They say don’t drink the tap water in mexico, the economics of water for two adults and an infant in Mexico

Audio REcording of the post, “They say don’t drink the tap water in mexico, the economics of water for two adults and an infant in Mexico”

The thing that I will miss most about living in Mexico is a 20 L Bottle of water and a bomba sifon (hand pump). I know that sounds silly, but there is something very restorative about looking into how much water you are drinking on a daily basis and seeing the financial cost of consuming water.

In America, we are spoiled for water. I can turn on the tap and drink freely to my heart’s content, it costs me next to nothing, and it has been that way my whole life. Even when I was living on a farm as a young man, I never had to worry about the contents of the water.

But here in Mexico, I have been told time and time again not to drink the water from the tap. Doesn’t matter what state you are in, don’t do it. Do I know, or have hard facts that the water is unsafe? No. But do I disregard what I have been told/read about the water? No. So I buy refills of a 20 L Bottle.

In Puerto Vallarta, Mexico City, Oaxaca and in Cancun, I have been buying water for my family to drink clean, water. Some days I catch a water salesman shouting from the street, “AGUA!” Other days I am seduced by the soft voice coming from a loud speaker mounted to a truck, “La agua…” And days like today I have to carry my deposit bottle to either a convenience store or a grocery store, and carry 20 L of water home.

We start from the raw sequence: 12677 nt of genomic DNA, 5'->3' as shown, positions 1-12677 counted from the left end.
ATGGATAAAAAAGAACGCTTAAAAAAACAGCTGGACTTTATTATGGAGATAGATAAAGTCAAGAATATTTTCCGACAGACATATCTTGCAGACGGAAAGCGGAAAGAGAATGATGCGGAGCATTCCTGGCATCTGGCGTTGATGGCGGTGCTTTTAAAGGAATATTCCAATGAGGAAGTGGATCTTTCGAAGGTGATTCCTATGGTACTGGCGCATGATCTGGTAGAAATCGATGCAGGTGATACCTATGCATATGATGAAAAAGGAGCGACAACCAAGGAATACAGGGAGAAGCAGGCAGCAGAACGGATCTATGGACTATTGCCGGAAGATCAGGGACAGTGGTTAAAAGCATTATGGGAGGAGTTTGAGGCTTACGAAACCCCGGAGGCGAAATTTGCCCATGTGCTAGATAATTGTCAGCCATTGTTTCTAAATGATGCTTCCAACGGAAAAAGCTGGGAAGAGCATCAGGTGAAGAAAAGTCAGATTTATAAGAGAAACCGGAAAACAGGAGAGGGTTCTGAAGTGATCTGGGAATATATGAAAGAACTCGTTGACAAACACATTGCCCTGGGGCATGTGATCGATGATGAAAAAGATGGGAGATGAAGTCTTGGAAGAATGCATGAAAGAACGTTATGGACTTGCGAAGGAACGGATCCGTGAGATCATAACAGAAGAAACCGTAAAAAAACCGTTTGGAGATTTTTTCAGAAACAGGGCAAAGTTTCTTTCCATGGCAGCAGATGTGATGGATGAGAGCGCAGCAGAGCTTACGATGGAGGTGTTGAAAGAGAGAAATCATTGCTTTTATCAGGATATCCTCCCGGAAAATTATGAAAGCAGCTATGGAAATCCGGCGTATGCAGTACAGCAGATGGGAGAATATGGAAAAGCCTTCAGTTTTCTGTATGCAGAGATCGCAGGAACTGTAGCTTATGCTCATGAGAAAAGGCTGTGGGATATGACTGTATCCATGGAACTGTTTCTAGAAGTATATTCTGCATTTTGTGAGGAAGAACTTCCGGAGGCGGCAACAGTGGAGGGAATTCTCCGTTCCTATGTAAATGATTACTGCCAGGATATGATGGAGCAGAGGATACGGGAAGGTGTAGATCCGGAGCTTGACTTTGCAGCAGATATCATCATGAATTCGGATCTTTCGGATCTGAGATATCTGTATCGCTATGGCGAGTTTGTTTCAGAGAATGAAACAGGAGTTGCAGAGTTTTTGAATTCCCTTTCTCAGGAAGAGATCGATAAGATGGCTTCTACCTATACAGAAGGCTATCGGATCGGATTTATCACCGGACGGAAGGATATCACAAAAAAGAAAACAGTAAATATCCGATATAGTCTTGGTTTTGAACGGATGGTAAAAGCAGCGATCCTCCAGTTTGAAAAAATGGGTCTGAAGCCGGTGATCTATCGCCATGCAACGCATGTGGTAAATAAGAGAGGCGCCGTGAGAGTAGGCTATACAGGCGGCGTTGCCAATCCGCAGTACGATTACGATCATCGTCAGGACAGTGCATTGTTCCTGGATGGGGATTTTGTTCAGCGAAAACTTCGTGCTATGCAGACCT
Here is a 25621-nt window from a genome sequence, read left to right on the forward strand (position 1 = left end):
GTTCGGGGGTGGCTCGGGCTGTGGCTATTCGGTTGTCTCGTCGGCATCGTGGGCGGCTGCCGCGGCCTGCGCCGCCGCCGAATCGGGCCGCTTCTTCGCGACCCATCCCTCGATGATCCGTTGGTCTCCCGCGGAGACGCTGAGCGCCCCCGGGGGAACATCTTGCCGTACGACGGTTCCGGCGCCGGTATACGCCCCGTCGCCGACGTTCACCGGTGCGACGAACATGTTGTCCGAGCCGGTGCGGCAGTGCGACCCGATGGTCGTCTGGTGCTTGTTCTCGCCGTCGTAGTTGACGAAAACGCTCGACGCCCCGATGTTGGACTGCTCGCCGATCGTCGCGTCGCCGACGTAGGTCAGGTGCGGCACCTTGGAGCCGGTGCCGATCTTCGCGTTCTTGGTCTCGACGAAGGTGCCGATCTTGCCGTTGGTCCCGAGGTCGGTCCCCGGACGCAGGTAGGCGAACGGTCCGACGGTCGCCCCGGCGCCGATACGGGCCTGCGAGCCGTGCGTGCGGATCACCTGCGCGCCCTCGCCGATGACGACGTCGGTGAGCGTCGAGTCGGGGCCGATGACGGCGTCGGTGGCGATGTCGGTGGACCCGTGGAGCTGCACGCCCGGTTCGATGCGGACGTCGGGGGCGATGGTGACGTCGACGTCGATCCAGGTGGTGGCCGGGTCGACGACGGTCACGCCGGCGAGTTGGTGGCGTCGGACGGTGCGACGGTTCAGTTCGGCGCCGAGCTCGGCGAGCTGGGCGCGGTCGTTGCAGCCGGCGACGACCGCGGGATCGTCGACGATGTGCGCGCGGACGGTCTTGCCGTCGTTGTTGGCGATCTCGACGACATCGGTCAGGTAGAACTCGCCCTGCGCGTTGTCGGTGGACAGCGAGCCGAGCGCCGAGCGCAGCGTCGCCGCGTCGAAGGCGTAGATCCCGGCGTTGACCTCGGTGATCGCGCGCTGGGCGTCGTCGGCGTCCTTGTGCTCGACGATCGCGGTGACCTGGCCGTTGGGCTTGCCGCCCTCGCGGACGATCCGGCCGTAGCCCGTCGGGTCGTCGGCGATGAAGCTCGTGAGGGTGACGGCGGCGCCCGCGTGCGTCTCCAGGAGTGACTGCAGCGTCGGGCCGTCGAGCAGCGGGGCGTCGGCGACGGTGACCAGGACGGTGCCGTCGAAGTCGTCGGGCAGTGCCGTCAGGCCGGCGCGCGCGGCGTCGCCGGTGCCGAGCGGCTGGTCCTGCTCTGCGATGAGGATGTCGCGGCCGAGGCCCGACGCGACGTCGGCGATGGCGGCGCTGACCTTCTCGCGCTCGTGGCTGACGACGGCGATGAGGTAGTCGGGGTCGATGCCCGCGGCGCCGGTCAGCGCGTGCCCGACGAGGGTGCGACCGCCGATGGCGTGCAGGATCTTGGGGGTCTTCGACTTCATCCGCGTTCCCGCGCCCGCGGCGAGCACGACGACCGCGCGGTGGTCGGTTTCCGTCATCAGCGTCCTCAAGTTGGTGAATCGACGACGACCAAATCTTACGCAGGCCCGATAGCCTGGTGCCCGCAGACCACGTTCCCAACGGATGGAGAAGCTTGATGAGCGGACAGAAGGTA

The cost of the water really isn’t all that much. In most places they sell a refill of 20 L for around 30 MXN (~1.50 USD). Strangely, in Oaxaca it was almost half that when purhcased from a salesman. And my household of two adults and an infant go through 20 L every three-four days. And so on this trip of nearly 33 days, we have gone through roughly 200 L of water, which will mean we spent a little under 300 MXN (~15 USD) just for water. In a year, that is 2.4 Kilo Liters, or 3600 MXN (~180 USD).

So why am doing all this math? Because I have never had to living in America. I have never visably watched my family go through water, I have never had to consider the economics of it, I have never had to be sold water by salesmen, or had to lug a huge bottle of water home. Now that I have, I understand what a beautiful and expensive gift it is to having clean water that comes straight from the tap.

This new found appreciation for water, and so many other gifts, would have never come my way had I just stayed home and continued working for work’s sake. Don’t make the mistake of working for work’s sake. The world, and all her gifts, are waiting for you.

What The Sovereign Individual Is About, or Why Should I Buy Cryptocurrency

Listen along

You are not alone if you have found your self asking, “Why should I buy cryptocurrency?”

While I was searching for why I should, I discovered a book that eloquently, and correctly, hypothesized what the world would look like after the year 2000 from the perspective of 1998. I imagine it was much like looking over a chasm’s edge.